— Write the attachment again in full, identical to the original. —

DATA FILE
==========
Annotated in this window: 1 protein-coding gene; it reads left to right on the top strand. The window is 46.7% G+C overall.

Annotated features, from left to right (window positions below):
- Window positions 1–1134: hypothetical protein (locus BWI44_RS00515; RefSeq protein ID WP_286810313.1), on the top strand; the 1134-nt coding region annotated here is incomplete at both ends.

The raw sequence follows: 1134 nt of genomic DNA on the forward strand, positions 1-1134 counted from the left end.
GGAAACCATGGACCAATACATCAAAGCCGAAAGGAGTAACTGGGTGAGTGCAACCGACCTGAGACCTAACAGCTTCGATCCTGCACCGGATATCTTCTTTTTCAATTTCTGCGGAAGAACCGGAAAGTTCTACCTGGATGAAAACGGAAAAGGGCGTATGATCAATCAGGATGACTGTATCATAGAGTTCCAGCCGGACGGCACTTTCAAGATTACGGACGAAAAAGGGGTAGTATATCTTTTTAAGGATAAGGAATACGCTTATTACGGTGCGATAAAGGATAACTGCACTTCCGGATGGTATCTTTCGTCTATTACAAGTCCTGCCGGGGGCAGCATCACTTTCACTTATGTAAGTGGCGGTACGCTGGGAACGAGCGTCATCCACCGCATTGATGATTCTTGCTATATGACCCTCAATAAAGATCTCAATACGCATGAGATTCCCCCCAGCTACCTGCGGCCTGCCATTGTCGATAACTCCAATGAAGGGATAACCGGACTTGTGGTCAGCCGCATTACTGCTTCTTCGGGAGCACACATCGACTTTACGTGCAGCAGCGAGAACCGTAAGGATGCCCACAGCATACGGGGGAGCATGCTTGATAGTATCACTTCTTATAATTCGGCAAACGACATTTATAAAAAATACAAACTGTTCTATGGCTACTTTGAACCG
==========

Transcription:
Annotated in this window: 1 protein-coding gene; it reads left to right on the top strand. The window is 46.7% G+C overall.

Annotated features, from left to right (window positions below):
- Window positions 1–1134: hypothetical protein (locus BWI44_RS00515; RefSeq protein ID WP_286810313.1), on the top strand; the 1134-nt coding region annotated here is incomplete at both ends.

The raw sequence follows: 1134 nt of genomic DNA on the forward strand, positions 1-1134 counted from the left end.
GGAAACCATGGACCAATACATCAAAGCCGAAAGGAGTAACTGGGTGAGTGCAACCGACCTGAGACCTAACAGCTTCGATCCTGCACCGGATATCTTCTTTTTCAATTTCTGCGGAAGAACCGGAAAGTTCTACCTGGATGAAAACGGAAAAGGGCGTATGATCAATCAGGATGACTGTATCATAGAGTTCCAGCCGGACGGCACTTTCAAGATTACGGACGAAAAAGGGGTAGTATATCTTTTTAAGGATAAGGAATACGCTTATTACGGTGCGATAAAGGATAACTGCACTTCCGGATGGTATCTTTCGTCTATTACAAGTCCTGCCGGGGGCAGCATCACTTTCACTTATGTAAGTGGCGGTACGCTGGGAACGAGCGTCATCCACCGCATTGATGATTCTTGCTATATGACCCTCAATAAAGATCTCAATACGCATGAGATTCCCCCCAGCTACCTGCGGCCTGCCATTGTCGATAACTCCAATGAAGGGATAACCGGACTTGTGGTCAGCCGCATTACTGCTTCTTCGGGAGCACACATCGACTTTACGTGCAGCAGCGAGAACCGTAAGGATGCCCACAGCATACGGGGGAGCATGCTTGATAGTATCACTTCTTATAATTCGGCAAACGACATTTATAAAAAATACAAACTGTTCTATGGCTACTTTGAACCG